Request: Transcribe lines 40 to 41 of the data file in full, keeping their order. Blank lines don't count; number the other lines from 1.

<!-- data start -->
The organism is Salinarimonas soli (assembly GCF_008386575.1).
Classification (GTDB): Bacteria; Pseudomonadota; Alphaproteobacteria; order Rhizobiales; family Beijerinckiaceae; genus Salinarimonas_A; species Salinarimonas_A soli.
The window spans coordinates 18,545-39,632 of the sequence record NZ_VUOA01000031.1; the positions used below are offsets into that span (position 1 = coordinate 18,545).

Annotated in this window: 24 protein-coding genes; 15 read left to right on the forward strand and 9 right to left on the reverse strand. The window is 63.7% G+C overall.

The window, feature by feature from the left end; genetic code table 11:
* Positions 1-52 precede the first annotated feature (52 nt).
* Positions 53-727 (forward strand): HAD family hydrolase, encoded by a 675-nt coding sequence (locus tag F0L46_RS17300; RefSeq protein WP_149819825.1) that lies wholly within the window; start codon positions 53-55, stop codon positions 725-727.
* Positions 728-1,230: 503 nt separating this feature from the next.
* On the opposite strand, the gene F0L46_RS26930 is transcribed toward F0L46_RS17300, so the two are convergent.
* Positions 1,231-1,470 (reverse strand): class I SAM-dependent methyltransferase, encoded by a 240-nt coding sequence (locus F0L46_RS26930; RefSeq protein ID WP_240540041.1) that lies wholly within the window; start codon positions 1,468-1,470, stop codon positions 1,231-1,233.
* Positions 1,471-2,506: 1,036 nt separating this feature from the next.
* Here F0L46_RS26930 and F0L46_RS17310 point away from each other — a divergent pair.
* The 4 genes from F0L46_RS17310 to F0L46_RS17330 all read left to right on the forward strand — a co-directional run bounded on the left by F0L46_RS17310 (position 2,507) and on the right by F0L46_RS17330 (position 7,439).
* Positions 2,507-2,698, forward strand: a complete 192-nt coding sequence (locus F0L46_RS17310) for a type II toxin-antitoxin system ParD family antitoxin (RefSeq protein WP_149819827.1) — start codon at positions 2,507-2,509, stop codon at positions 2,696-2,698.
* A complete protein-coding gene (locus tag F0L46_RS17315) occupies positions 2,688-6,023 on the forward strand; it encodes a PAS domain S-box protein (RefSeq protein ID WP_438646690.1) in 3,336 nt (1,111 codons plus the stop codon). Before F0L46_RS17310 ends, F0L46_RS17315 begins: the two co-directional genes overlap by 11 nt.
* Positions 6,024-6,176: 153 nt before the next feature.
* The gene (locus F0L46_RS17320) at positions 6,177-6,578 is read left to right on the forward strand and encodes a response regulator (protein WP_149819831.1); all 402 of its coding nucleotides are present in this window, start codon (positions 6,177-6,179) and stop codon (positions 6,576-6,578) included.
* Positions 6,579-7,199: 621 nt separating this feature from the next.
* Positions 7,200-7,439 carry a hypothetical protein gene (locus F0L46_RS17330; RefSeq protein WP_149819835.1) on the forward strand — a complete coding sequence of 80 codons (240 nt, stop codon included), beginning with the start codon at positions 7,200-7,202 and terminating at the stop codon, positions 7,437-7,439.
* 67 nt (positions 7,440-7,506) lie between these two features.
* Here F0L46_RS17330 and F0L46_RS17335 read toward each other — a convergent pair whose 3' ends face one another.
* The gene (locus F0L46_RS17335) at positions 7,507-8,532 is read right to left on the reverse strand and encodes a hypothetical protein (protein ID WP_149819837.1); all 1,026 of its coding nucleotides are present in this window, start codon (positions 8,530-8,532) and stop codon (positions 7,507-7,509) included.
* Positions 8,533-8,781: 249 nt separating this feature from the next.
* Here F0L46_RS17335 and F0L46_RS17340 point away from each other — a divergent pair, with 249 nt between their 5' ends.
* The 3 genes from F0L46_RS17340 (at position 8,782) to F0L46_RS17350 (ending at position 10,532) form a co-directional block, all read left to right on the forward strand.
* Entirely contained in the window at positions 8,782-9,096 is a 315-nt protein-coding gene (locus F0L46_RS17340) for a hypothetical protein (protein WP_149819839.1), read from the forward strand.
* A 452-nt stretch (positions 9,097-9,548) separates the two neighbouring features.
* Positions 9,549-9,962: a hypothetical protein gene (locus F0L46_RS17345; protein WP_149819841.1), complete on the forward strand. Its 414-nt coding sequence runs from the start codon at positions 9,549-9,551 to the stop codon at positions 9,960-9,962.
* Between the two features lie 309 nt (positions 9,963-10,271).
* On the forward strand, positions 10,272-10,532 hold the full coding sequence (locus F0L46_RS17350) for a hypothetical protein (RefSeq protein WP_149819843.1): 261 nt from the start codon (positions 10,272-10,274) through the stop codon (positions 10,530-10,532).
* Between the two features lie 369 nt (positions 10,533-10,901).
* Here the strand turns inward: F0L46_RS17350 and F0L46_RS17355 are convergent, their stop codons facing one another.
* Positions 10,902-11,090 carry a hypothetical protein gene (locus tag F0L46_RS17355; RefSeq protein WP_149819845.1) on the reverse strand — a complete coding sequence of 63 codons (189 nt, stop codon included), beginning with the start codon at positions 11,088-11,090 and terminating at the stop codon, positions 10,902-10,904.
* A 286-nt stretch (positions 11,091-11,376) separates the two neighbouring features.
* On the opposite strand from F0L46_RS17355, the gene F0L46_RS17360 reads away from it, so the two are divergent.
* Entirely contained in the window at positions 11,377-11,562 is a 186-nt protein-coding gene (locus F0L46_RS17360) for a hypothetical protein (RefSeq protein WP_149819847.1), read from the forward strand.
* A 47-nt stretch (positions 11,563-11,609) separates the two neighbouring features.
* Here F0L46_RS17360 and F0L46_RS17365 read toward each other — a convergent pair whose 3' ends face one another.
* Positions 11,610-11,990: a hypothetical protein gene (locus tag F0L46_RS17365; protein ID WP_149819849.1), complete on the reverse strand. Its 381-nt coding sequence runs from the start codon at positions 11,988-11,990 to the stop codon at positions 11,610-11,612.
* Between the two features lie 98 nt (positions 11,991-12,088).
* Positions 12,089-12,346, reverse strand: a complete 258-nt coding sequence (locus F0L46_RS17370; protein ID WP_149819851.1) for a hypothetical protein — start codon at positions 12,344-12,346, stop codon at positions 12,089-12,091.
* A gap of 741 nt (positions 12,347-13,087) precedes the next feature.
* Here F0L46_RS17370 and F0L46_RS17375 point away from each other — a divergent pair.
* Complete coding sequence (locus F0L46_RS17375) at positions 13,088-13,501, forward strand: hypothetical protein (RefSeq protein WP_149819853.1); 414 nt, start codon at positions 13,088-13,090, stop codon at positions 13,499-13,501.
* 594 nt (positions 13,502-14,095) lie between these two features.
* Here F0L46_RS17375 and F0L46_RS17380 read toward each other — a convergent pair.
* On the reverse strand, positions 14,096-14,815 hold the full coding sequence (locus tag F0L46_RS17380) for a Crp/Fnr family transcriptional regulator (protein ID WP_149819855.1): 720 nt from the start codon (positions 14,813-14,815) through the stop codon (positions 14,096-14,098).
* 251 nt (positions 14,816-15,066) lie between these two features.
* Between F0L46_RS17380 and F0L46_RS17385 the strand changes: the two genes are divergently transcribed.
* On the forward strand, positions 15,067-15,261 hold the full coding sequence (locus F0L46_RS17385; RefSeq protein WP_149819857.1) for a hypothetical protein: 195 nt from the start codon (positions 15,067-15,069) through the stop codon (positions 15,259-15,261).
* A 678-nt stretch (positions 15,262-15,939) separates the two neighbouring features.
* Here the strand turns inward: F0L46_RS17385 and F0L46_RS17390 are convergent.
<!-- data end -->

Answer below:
* Between the two features lie 98 nt (positions 11,991-12,088).
* Positions 12,089-12,346, reverse strand: a complete 258-nt coding sequence (locus F0L46_RS17370; protein ID WP_149819851.1) for a hypothetical protein — start codon at positions 12,344-12,346, stop codon at positions 12,089-12,091.